Incidents such as Waco, Jonestown, and the Heaven’s Gate suicides prove the unique challenge such sects pose to contemporary society because of the threats they represent to both life and liberty while having to balance the need to protect the innocent from this danger yet recognizing these organizations have a right to operate under the First Amendment provided they have not committed what most reasonable people would consider an actual crime. In Storming Heaven, Kyle Mills examines a number of these issues in the form of an action novel.
In “Storming Heaven“, FBI Agent Mark Beamon must rescue the granddaughter of a deceased cult leader before she is sacrificed to ensure that power within the group remains within the hands of those already running the show unbeknownst to even the late sect leader. But even though this race against the clock provides most of the suspense within the novel, readers will also be riveted by the extent to which some will go to seize control in the name of religion.
Though Mills concludes the novel with a disclaimer implying that his story should not be construed as picking on any one sect, it doesn’t take too much effort to deduce that the novel reflects concerns regarding Scientology in that the group in the story has a keen interest in courting the influential and its run ins with the German government are central to the plot.
The fictional religion featured in Storming Heaven is known as the Church of Evolution. According to its doctrine, the messenger of God comes to earth at regular intervals throughout history to update His revelation to mankind as humanity’s understanding and comprehension expands.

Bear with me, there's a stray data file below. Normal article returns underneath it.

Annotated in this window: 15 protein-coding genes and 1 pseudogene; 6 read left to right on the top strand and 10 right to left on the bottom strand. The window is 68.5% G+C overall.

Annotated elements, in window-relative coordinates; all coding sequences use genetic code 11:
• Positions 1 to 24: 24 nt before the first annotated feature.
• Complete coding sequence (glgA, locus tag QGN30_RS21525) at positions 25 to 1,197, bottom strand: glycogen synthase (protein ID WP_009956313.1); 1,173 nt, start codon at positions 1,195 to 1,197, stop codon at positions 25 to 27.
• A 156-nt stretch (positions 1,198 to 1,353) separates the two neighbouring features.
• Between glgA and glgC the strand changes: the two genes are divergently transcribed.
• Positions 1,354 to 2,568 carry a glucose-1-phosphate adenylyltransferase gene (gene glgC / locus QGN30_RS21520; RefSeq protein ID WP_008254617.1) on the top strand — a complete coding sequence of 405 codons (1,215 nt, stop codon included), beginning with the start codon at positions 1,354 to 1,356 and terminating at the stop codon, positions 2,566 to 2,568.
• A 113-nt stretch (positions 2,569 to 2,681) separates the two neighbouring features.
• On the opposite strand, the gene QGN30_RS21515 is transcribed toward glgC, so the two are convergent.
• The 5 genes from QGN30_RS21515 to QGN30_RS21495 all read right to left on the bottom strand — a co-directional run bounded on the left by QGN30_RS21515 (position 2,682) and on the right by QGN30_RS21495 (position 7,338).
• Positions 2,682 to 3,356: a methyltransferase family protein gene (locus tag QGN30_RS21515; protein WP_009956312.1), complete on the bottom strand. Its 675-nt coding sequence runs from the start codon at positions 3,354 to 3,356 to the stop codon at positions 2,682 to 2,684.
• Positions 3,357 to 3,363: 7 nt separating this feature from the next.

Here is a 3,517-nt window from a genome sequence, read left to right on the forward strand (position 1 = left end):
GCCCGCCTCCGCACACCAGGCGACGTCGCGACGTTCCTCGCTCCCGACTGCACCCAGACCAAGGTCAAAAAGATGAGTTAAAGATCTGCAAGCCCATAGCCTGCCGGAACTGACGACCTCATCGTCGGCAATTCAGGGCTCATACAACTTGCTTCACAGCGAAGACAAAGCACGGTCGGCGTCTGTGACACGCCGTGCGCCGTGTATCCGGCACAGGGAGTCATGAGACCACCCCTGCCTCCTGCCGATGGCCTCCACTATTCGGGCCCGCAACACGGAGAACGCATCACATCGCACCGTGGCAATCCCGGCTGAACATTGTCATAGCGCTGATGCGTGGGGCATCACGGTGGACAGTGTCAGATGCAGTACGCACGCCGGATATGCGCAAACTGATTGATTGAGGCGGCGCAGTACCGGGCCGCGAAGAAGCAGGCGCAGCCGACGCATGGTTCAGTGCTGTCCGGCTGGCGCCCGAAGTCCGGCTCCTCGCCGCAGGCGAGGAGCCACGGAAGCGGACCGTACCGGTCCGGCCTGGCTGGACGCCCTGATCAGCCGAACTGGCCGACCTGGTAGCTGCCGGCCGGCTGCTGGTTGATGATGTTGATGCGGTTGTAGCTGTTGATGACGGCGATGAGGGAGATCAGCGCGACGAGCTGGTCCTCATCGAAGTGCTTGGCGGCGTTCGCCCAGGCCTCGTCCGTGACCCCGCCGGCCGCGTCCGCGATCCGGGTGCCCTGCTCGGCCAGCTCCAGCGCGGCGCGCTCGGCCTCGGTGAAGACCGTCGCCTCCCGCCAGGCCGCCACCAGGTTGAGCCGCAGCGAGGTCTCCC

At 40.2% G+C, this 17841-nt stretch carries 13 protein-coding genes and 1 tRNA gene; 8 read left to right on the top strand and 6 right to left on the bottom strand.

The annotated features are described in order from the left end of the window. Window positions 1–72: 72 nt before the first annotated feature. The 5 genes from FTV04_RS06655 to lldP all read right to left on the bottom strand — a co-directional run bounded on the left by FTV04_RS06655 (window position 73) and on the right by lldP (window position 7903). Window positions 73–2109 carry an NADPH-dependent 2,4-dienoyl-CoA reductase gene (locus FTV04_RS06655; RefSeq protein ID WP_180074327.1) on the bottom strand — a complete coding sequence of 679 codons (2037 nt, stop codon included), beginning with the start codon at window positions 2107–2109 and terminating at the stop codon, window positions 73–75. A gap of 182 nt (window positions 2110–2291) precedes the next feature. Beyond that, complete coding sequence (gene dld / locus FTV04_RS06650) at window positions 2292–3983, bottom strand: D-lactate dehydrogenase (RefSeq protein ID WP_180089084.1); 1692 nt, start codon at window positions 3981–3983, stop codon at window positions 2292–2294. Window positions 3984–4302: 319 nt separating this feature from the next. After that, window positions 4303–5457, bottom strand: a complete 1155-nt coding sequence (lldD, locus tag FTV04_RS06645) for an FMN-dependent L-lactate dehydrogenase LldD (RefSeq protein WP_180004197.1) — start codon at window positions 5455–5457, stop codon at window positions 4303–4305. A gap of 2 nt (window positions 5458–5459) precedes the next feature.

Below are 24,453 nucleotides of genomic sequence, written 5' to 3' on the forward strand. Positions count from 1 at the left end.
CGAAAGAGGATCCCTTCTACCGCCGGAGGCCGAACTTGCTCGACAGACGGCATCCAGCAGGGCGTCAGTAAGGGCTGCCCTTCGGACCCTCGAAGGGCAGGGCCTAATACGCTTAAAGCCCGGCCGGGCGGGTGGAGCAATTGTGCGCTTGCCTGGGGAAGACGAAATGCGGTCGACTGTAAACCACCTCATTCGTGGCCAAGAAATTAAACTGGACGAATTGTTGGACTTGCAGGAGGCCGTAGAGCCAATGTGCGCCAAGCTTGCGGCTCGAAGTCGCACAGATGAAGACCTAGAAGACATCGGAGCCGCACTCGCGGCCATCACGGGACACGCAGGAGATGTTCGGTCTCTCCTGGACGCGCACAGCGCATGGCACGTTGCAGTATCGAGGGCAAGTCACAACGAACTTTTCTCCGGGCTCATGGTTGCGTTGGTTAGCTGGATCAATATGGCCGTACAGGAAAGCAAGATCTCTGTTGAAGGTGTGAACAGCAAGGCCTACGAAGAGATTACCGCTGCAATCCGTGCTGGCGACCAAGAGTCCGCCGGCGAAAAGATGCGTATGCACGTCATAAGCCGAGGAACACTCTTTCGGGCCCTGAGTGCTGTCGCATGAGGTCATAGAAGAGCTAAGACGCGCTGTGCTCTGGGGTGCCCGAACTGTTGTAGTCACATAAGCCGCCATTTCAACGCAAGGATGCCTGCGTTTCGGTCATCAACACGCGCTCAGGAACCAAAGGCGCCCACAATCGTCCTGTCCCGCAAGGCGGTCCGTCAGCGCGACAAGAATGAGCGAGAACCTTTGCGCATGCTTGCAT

As such, God’s spokesman to the present age is Arthur Knesis, who is dying and plans to take his own life and hand leadership of the church over to his granddaughter. However as with such groups here in the real world, self-proclaimed omniscience isn’t what it use to be as Knesis’ second-in-command Sara Rensiler has secretly taken control of the church to further her own agenda.
“Storming Heaven” provides a fascinating portrayal of what can happen when the ambitious deliberately turn their backs on enduring values in pursuit of fanatic objectives. The Church of Evolution goes so far to achieve its goals as to set up its own long distance carrier in order to ease drop on and ultimately entrap prominent figures for blackmail purposes and to frame the group’s opponents with unfounded accusations such as pedophilia.
Yet it is this sense of skepticism and suspicion that also is also the novel’s greatest drawback as the motives of this particular cult’s leadership are used to basically call into question all religious movements throughout history without taking the time to test the veracity of any of their claims. Despite being motivated by the noble goals of saving the young girl’s life and unfurling the vast conspiracy of the Church of Evolution, other than his own existential wherewithal, one gets the impression that FBI Agent Mark Beamon does not have much of a moral support structure to fall back upon to say that the cult is really wrong in its action since all throughout the story it is insinuated that the real danger is any firmly held belief.
Despite a tendency to employ more profanity than is necessary, readers will no doubt enjoy this thriller providing a perspective on a topic seldom examined by authors in the secular branch of this genre.
by Frederick Meekins